November 16, 2017
Pork producers are committed to making sure their pigs receive humane animal care. However, despite producers’ best efforts, not every pig will make it to market.
A new euthanasia workshop created at the Iowa Pork Industry Center at Iowa State University will address this issue. The workshop was created by Anna Johnson, associate professor of animal science, and Suzanne Millman, professor of veterinary diagnostic and production animal medicine and biomedical science. They designed it with the help of others at IPIC.
“We developed the workshop in response to concerns from pork producers about this critical swine welfare issue,” says J. Erik Potter, IPIC swine specialist. “People who attend the workshop will leave it feeling confident in their ability to recognize compromised pigs and will feel comfortable talking through the euthanasia process.”
The workshop is structured in a modular fashion to allow customization based on the type of American Veterinarian Medical Association-approved euthanasia methods used by each pork producer.
“The goal of this workshop is not to push one type of euthanasia over another,” says Johnson. “Pork producers already are comfortable with the methods they use. The workshop is designed to review and refresh producers on the euthanasia process. We also provide them with an opportunity to learn about alternate methods they may wish to consider using on their farms.”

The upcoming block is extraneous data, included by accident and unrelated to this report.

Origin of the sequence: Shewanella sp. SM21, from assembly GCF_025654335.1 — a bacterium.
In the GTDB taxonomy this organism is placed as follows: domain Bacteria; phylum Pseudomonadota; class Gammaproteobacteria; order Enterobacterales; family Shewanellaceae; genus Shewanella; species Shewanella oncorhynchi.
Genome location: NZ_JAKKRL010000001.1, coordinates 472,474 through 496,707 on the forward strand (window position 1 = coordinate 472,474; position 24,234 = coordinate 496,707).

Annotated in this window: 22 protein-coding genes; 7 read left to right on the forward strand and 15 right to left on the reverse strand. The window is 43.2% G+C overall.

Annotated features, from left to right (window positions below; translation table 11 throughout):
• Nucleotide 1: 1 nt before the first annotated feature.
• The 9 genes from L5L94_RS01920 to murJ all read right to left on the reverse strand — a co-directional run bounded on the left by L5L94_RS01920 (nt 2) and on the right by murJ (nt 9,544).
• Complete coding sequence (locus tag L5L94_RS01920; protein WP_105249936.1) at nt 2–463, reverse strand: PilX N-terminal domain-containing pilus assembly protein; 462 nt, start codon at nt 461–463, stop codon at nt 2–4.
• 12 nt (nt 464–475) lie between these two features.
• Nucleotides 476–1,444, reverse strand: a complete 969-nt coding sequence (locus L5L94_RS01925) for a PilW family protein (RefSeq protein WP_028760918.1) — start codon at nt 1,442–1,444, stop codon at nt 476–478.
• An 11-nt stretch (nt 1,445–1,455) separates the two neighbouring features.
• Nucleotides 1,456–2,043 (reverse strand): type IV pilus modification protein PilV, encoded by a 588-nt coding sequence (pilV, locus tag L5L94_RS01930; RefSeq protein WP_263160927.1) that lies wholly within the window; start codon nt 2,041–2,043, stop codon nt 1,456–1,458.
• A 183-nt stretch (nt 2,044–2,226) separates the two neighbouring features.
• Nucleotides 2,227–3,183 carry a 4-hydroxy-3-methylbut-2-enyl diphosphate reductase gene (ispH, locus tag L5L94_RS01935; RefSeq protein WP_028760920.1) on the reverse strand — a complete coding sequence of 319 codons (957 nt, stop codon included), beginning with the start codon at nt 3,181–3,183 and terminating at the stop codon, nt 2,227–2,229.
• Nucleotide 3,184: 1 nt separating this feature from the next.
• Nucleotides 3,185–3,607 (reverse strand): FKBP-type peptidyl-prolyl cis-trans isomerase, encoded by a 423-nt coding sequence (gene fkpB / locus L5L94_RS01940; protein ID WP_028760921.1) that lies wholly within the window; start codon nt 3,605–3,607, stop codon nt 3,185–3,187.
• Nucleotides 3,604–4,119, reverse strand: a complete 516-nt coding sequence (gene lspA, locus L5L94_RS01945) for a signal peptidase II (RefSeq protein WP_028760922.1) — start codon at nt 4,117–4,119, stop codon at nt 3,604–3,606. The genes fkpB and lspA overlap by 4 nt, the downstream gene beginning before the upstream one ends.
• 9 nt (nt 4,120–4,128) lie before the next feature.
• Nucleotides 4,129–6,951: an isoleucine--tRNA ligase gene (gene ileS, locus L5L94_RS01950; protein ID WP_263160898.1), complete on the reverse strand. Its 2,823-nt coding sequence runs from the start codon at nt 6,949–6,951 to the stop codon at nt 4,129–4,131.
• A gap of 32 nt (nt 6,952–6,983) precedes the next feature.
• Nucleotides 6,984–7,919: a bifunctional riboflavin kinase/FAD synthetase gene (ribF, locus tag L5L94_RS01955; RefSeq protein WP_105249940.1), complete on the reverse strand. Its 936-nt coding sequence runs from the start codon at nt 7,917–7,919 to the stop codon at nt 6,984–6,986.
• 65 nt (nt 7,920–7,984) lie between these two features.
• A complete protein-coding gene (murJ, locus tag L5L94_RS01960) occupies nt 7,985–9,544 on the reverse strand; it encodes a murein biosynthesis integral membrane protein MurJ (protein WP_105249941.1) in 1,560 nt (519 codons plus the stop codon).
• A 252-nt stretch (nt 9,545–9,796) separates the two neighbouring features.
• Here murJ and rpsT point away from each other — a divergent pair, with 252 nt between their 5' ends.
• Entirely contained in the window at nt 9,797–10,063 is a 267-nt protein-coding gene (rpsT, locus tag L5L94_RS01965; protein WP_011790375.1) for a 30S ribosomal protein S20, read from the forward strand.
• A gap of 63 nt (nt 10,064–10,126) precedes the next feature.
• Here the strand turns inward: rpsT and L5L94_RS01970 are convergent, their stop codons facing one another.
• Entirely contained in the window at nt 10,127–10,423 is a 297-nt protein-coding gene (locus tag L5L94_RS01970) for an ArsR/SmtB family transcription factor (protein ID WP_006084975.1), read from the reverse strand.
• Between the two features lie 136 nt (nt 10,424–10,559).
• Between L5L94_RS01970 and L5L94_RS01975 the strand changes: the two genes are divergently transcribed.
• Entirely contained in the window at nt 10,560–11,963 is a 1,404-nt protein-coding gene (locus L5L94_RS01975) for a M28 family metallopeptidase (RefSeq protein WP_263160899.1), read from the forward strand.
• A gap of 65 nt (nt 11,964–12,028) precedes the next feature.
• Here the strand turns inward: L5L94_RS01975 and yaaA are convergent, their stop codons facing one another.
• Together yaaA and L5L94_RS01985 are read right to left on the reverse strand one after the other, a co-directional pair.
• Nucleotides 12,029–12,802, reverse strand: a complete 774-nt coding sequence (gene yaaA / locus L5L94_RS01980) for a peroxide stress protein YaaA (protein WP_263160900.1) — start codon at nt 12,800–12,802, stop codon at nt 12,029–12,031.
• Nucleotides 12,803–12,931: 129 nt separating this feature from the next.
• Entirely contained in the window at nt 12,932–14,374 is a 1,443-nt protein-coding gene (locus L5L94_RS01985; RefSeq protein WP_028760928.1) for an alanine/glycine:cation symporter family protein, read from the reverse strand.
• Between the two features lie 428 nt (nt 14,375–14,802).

In addition, the workshop will provide producers with a way to help prepare them for a third-party Common Swine Industry Audit (CSIA). “Euthanasia is a sensitive topic and speaking openly about it can be a stumbling point while being interviewed by an auditor,” says Potter.
Topics in the two-hour workshop include:
• review of Pork Quality Assurance Plus and CSIA euthanasia materials
• euthanasia introduction
• insensibility signs
• how to determine death
• review of pigs that meet euthanasia criteria per PQA Plus and the CSIA
• approved swine euthanasia methods
For questions or to schedule a workshop, contact Potter at [email protected] or contact your local Iowa State Extension and Outreach swine specialist.
IPIC was established in 1994 as a coordinated effort of the colleges of Agriculture (now Agriculture and Life Sciences) and Veterinary Medicine at ISU. IPIC’s mission is to promote efficient pork production technologies in Iowa, maintain Iowa's pork industry leadership and strengthen rural development efforts. IPIC focuses its efforts on programs that are integral and complementary to ISU Extension and Outreach. Through IPIC, Iowa producers receive accurate and timely information to make their operations more efficient and profitable.
Source: Iowa State University
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